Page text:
If the Tribunal recommends the return of such resumable land to Māori, these recommendations are initially ‘interim recommendations’ for a period of 90 days. This 90-day period is set out in sections 8B and 8HC of the Treaty of Waitangi Act 1975 and is intended to provide the Crown and the group to whom the return of land has been recommended to meet and, if they wish, negotiate a settlement of the group’s Treaty claim. If a settlement is reached, the parties will advise the Tribunal of this, and the Tribunal may cancel or modify its recommendations.
If the Tribunal’s recommendations for the return of resumable land are not cancelled after 90 days, they are confirmed and become final. When this occurs, the Crown will acquire the resumable land from the current owner under the Public Works Act 1981. The current owner or owners of the land will be compensated for this acquisition under the provisions of the Public Works Act.
In August 1990, the Waitangi Tribunal began hearing the land claims of the six iwi of the Te Hiku o Te Ika (Muriwhenua) district: Ngāti Kuri, Te Aūpouri, Ngāi Takoto, Te Rarawa, Ngāti Kahu, and Ngāti Kahu ki Whangaroa. The focus of the Tribunal’s inquiry was the way in which the Crown had dealt with pre-1840 land transactions between these iwi and Europeans and on the Crown’s land purchasing in the 1840s and 1850s. The hearings were completed in June 1994, and the Tribunal issued the Muriwhenua Land Report in 1997. The Tribunal was satisfied that claims to 1865 were well-founded and that the resulting prejudice was such that recommendations for the transfer of substantial assets should be effected as soon as practicable. A full copy of this report can be found online here.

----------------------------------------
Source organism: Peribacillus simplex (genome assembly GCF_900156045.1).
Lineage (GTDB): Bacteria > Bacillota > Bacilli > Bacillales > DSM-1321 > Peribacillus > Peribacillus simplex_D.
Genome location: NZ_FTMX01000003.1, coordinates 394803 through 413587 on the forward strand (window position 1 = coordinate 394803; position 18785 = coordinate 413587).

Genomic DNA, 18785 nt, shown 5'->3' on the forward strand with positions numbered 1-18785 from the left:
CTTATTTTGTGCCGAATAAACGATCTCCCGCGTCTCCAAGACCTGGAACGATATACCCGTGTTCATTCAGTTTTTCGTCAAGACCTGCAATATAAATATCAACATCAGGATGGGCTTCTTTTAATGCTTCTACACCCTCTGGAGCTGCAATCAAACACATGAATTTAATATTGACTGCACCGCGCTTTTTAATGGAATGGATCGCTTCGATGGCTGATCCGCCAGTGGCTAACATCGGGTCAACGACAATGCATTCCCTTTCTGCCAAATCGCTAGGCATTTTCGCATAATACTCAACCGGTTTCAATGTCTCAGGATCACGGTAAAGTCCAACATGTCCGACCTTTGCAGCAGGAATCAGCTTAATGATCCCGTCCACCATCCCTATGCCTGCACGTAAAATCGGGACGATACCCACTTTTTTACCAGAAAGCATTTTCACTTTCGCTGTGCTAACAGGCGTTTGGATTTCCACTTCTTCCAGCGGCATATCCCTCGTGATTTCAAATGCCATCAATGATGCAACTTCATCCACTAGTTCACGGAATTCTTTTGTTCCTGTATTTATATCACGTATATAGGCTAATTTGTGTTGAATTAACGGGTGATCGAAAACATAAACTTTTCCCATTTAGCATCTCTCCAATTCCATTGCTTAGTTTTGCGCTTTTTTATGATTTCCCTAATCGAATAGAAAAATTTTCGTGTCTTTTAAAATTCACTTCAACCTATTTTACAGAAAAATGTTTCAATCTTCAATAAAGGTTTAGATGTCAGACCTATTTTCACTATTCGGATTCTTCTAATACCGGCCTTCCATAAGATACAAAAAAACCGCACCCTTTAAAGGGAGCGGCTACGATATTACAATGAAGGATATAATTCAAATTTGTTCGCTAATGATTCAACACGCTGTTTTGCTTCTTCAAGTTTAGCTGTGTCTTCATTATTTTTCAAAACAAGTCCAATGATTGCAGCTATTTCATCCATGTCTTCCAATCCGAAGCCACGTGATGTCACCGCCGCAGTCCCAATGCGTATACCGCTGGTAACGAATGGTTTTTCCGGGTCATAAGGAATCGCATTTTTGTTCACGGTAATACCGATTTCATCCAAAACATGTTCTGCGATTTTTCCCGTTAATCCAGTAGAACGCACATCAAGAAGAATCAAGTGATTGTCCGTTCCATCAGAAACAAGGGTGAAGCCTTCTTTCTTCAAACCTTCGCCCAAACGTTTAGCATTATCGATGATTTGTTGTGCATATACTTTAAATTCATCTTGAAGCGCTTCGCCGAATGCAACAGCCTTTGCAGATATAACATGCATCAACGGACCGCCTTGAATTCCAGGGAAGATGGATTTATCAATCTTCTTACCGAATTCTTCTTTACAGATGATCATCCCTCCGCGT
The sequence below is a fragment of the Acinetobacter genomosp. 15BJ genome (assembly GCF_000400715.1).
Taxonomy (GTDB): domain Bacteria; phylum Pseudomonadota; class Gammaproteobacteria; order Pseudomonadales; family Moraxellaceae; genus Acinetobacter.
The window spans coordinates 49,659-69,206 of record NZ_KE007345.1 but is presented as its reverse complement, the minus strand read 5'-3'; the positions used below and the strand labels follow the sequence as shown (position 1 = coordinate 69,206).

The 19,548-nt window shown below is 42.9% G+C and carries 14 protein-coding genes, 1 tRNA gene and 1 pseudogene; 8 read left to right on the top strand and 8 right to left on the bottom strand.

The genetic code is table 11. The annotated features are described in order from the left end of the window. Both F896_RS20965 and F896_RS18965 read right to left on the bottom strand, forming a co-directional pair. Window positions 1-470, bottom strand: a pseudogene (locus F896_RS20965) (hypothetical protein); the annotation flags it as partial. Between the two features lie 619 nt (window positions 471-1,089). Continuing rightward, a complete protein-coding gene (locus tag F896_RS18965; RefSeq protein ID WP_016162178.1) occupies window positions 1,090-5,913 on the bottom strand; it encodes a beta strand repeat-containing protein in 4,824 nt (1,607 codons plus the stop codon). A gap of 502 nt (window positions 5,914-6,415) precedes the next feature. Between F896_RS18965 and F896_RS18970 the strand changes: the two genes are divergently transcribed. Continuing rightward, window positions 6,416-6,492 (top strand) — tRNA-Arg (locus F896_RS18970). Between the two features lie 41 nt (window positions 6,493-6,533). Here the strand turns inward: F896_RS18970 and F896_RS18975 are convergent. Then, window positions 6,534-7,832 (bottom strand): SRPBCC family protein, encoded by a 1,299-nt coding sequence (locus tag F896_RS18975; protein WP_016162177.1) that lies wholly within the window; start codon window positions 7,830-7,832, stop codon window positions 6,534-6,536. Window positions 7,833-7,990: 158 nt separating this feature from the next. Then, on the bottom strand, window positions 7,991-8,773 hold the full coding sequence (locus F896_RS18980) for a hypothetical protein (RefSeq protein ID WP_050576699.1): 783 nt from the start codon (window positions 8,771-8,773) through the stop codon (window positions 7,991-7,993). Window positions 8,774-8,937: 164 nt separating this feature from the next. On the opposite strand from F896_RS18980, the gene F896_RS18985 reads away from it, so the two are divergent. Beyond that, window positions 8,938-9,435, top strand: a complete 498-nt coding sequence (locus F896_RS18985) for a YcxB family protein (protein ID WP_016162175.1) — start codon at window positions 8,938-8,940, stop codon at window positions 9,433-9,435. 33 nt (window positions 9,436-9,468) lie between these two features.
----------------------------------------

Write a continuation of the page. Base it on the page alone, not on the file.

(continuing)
In the final chapter of the report, the Tribunal contemplated a process for making more specific recommendations to the Crown about a settlement or settlements that would go some way to compensating iwi for the losses they had suffered through the Crown’s actions and omissions before 1865. However, it became clear that the iwi and Crown were ready to begin negotiations to settle the claims so those recommendations were not considered necessary at the time.
Treaty settlement negotiations between each of the iwi in the Muriwhenua district and the Crown began in the late 1990s. To date, Te Rarawa, Te Aūpouri, and Ngāi Takoto have all initialled and ratified their deeds of settlement and are awaiting the introduction of settlement legislation into the House of Representatives. This will make these settlements final.